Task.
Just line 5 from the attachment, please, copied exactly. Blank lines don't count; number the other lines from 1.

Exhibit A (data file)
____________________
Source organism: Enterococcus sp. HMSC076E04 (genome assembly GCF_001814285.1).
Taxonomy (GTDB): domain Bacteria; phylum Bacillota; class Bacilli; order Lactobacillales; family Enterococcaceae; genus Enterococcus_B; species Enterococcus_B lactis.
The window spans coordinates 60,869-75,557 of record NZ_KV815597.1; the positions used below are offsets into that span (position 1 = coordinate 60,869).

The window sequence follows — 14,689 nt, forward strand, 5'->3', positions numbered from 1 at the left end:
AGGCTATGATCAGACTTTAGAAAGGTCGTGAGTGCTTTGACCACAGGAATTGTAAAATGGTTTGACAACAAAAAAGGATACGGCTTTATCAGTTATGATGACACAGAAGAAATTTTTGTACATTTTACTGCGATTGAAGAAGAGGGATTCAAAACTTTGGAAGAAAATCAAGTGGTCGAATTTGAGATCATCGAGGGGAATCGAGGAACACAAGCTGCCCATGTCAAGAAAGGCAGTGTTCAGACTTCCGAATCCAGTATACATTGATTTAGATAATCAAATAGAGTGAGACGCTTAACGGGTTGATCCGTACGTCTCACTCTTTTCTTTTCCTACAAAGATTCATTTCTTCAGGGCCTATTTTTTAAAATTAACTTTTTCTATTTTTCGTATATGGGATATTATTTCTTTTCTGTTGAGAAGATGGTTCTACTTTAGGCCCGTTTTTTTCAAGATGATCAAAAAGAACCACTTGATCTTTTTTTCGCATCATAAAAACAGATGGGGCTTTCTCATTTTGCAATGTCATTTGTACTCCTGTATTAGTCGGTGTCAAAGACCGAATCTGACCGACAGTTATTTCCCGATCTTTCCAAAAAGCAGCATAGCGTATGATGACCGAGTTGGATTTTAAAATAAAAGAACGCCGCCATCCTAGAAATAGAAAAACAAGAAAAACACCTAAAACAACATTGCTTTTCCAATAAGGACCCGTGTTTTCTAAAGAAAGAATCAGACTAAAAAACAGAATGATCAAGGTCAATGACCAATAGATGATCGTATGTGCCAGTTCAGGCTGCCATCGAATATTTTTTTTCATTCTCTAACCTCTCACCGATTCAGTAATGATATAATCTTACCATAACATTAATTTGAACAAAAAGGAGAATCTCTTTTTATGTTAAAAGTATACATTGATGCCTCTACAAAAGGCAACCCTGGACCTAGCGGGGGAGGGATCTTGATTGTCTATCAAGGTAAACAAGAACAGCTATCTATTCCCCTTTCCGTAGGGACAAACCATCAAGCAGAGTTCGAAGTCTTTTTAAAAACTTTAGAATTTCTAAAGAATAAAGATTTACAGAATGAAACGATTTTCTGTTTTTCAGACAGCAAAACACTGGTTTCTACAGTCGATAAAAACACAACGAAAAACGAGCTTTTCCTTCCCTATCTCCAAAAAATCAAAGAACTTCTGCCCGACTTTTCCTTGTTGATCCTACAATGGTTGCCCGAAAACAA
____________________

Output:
AGGCTATGATCAGACTTTAGAAAGGTCGTGAGTGCTTTGACCACAGGAATTGTAAAATGGTTTGACAACAAAAAAGGATACGGCTTTATCAGTTATGATGACACAGAAGAAATTTTTGTACATTTTACTGCGATTGAAGAAGAGGGATTCAAAACTTTGGAAGAAAATCAAGTGGTCGAATTTGAGATCATCGAGGGGAATCGAGGAACACAAGCTGCCCATGTCAAGAAAGGCAGTGTTCAGACTTCCGAATCCAGTATACATTGATTTAGATAATCAAATAGAGTGAGACGCTTAACGGGTTGATCCGTACGTCTCACTCTTTTCTTTTCCTACAAAGATTCATTTCTTCAGGGCCTATTTTTTAAAATTAACTTTTTCTATTTTTCGTATATGGGATATTATTTCTTTTCTGTTGAGAAGATGGTTCTACTTTAGGCCCGTTTTTTTCAAGATGATCAAAAAGAACCACTTGATCTTTTTTTCGCATCATAAAAACAGATGGGGCTTTCTCATTTTGCAATGTCATTTGTACTCCTGTATTAGTCGGTGTCAAAGACCGAATCTGACCGACAGTTATTTCCCGATCTTTCCAAAAAGCAGCATAGCGTATGATGACCGAGTTGGATTTTAAAATAAAAGAACGCCGCCATCCTAGAAATAGAAAAACAAGAAAAACACCTAAAACAACATTGCTTTTCCAATAAGGACCCGTGTTTTCTAAAGAAAGAATCAGACTAAAAAACAGAATGATCAAGGTCAATGACCAATAGATGATCGTATGTGCCAGTTCAGGCTGCCATCGAATATTTTTTTTCATTCTCTAACCTCTCACCGATTCAGTAATGATATAATCTTACCATAACATTAATTTGAACAAAAAGGAGAATCTCTTTTTATGTTAAAAGTATACATTGATGCCTCTACAAAAGGCAACCCTGGACCTAGCGGGGGAGGGATCTTGATTGTCTATCAAGGTAAACAAGAACAGCTATCTATTCCCCTTTCCGTAGGGACAAACCATCAAGCAGAGTTCGAAGTCTTTTTAAAAACTTTAGAATTTCTAAAGAATAAAGATTTACAGAATGAAACGATTTTCTGTTTTTCAGACAGCAAAACACTGGTTTCTACAGTCGATAAAAACACAACGAAAAACGAGCTTTTCCTTCCCTATCTCCAAAAAATCAAAGAACTTCTGCCCGACTTTTCCTTGTTGATCCTACAATGGTTGCCCGAAAACAA